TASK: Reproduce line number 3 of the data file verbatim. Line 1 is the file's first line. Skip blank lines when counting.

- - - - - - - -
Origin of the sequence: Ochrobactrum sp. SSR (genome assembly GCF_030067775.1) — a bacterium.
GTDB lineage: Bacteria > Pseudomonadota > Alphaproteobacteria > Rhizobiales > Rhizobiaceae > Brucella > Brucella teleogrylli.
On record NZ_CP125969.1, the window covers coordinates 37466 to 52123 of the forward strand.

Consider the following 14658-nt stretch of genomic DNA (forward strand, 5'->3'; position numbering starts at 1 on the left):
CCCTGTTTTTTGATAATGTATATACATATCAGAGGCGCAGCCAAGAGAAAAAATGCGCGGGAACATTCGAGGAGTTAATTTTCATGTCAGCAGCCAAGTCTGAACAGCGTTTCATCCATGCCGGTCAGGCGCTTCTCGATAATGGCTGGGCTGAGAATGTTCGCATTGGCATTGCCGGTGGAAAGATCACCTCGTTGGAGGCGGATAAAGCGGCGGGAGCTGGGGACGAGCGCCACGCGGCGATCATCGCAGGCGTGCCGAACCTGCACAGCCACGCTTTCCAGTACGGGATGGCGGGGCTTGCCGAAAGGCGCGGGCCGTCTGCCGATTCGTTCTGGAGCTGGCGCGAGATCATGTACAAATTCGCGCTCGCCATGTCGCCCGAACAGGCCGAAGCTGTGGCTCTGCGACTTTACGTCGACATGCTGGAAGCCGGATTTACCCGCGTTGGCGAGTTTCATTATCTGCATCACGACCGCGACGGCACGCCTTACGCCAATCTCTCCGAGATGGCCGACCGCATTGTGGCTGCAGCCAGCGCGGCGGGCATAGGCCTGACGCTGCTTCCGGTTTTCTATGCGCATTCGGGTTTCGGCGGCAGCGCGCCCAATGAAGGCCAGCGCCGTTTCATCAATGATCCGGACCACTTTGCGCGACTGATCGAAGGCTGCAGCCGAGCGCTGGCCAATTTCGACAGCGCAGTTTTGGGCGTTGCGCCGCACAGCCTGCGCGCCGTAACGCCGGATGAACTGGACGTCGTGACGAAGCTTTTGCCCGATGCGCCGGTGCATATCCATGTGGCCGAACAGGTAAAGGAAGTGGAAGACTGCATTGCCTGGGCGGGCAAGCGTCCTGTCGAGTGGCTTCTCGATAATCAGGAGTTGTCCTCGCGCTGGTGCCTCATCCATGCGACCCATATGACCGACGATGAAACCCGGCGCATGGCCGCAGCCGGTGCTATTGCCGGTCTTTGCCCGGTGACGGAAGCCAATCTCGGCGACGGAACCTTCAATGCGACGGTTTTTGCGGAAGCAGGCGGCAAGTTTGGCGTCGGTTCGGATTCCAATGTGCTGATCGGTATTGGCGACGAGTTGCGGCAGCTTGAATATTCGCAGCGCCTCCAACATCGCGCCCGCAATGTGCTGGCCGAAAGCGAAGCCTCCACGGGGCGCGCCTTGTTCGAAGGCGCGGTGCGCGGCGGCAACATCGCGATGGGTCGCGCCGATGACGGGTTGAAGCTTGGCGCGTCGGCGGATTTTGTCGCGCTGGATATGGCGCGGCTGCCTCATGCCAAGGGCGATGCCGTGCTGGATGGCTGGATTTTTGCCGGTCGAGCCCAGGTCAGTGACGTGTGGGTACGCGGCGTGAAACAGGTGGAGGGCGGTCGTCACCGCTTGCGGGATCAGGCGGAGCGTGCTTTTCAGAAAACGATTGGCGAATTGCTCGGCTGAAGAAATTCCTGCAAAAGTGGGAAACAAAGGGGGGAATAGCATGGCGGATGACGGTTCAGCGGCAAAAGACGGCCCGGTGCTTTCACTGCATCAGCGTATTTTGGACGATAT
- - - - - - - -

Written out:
On record NZ_CP125969.1, the window covers coordinates 37466 to 52123 of the forward strand.